“Hokey religions and ancient weapons are no match for a good blaster at your side, kid.”
Does that instantly bring an image to mind? Sure it does:
Almost every iconic Science Fiction movie or show I can think of has it own trademark guns. Same for SF games. Even most books do, including my own. Han Solo in a different incarnation had his Model 2019 Detective Special. There’s Star Trek phasers, Farscape pulse pistols, PPGs from Babylon 5, Heat-Rays, Disruptors, Disintegrators, electro-guns, and your basic undifferentiated death-ray.
Well, conflict of one sort or another is at the heart of any story. With Science Fiction, you’re usually dealing with some kind of advanced technology, whether developed by humans or some alien race. And if guns are going to be a factor in that conflict, you want them to be identifiable as weapons while at the same time being appropriate to the technology level of the story. Even someone not knowledgeable about guns should be able to accept that they work as guns in the context of the story.
For those of us who are also gun geeks, we want to know how they work. Is it a laser-like beam? Some kind of particle projector? A slug-thrower? How many shots do you get before you have to reload? Will it cut through armor or walls? Some of the biggest arguments I have seen on the web have been over exactly how a given weapon depicted in a story actually works.
Why? Because we all would like to have some kind of ideal weapon, whether it is a phaser or a magic wand. The kind that would allow us to not just defend ourselves, but to do so (ideally) without worry – perhaps even without injuring an attacker.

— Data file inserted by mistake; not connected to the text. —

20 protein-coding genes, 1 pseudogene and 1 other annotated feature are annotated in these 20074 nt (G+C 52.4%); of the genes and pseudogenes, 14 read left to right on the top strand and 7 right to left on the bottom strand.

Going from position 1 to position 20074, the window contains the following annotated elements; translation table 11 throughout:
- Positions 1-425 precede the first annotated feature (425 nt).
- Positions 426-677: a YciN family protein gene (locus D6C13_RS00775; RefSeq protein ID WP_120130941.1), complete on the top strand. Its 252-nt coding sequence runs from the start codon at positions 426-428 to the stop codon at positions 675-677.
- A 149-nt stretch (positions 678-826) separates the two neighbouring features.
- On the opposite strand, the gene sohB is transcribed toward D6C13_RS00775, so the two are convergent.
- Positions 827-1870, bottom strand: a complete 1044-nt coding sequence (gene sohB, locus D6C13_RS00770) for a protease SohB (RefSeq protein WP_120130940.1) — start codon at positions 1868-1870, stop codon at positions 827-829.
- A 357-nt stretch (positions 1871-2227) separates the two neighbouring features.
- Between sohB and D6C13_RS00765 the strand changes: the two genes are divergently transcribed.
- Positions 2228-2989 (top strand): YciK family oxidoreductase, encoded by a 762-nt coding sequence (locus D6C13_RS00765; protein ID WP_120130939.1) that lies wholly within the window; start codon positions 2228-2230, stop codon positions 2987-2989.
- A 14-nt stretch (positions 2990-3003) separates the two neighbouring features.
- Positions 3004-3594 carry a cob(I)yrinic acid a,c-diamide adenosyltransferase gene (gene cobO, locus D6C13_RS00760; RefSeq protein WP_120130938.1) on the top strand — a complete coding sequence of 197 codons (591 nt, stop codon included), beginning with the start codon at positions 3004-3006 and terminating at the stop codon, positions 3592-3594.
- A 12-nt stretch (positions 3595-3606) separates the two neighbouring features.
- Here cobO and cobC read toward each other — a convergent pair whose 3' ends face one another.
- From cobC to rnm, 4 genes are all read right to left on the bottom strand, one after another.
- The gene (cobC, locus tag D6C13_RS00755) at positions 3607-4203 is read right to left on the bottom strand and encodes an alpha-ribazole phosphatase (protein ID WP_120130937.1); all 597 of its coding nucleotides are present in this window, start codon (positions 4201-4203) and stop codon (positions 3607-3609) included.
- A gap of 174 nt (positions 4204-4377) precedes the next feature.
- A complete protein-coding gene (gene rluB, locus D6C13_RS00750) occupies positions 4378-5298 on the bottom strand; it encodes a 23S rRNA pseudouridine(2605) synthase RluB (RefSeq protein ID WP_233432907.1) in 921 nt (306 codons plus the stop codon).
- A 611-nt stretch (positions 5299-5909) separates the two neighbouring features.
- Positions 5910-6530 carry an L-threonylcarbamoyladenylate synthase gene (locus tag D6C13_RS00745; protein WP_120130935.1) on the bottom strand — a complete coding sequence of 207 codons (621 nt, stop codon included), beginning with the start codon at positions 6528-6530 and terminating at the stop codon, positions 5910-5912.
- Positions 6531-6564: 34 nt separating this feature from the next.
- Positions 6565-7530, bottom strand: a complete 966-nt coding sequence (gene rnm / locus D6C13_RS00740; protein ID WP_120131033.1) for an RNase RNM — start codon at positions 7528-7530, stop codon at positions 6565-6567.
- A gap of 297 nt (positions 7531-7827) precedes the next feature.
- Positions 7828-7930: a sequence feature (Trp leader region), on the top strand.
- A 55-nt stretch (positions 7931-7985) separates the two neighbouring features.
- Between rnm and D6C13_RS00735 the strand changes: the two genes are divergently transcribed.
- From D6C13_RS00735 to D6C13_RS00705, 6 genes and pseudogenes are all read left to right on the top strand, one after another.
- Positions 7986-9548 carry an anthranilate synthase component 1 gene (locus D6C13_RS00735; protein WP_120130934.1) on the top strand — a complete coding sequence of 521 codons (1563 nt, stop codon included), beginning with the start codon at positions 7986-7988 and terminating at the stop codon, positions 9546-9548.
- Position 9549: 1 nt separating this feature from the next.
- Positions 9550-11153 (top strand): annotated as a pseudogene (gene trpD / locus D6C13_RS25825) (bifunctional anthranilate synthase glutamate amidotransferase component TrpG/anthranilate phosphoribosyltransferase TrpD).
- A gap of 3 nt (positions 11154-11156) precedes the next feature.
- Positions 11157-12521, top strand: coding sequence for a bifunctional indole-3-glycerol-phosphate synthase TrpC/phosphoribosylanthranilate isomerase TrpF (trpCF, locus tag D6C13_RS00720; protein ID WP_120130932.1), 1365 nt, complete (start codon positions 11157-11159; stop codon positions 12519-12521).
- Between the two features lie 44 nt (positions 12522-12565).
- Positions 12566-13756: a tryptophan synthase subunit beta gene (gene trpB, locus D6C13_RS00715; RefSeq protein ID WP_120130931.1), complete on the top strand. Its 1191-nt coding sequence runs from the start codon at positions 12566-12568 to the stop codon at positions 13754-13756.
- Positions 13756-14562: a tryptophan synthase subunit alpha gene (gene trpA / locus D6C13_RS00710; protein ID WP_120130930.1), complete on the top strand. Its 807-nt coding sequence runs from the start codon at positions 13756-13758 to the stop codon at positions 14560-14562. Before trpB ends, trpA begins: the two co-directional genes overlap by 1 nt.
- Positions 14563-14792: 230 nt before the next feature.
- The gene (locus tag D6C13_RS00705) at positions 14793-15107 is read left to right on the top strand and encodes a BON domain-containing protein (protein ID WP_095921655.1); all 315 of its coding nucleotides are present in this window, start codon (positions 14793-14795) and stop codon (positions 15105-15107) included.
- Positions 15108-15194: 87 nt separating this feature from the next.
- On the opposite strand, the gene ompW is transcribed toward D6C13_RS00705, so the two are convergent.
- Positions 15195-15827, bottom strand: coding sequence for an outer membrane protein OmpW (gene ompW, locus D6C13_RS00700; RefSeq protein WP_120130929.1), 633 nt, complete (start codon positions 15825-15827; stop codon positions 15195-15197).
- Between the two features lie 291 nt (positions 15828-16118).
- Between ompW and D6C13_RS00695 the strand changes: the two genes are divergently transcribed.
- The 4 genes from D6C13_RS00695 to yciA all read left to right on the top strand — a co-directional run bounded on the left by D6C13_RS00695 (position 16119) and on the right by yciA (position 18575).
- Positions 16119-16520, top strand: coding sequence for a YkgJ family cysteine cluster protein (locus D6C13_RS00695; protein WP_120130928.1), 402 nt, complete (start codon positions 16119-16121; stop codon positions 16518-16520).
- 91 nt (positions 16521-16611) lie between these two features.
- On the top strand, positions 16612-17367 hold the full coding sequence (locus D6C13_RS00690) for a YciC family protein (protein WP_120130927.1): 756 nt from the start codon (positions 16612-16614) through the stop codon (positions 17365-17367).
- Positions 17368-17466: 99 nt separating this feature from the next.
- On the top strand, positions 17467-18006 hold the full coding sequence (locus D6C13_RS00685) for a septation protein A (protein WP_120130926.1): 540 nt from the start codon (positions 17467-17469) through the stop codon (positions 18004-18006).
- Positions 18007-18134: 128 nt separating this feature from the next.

I’ve never bought the idea that humans would evolve beyond violence – a premise of many Science Fiction stories of one type or another. We’re actually not terribly violent as a species (most people get along just fine without violence in their day-to-day lives), but we certainly are capable of violence if provoked. Even a famously ‘non-violent’ character can usually be provoked to using a gun of one type or another from time to time:
Through all the stories, through all the drama, a gun is a gun is a gun. It is a way of projecting violence (though perhaps carefully calibrated violence) at a distance. Yeah, under this definition, a bow & arrow counts, as does a phased plasma rifle in the 40-watt range. I think they all serve the same purpose, play the same role.
Because sometimes you do need to project violence, at least in self defense.
I’ll end with this passage from The Weapon Shop, a ‘golden age’ Science Fiction story by A.E. van Vogt which made a huge impression on me in my youth, and which I still enjoy:
The Weapon Shop was in a glade of green and floral vegetation; it made a restful, idyllic picture between two giant buildings. The great, universal sign of the store told its old, old story to all who cared to see:
The Right to Buy Weapons is the Right to be Free
The window sign was the same, too, as in all the shops he had seen. The letters were smaller, but the words were just as positive:
The Finest Energy Weapons in the Known Universe
Neelan stood very still, staring at the gleaming display of revolvers and rifles. It wasn’t that there was anything new here. For years he had carried one of those marvelous, defensive guns. The weapon was in place now, fitted snugly in its holster under his left shoulder. Seven times, in the days when he had lived by his remarkable gambling luck, that supergun had flashed its abnormal power.
No, definitely it wasn’t the newness. It was that the very sight of a Weapon Shop always gave him an eerie sensation. It required a distinct mental reaching to realize that every Weapon Shop was an impregnable fort. And that bloodily earnest attempts had been made by the Isher government in long gone years to smash the entire organization.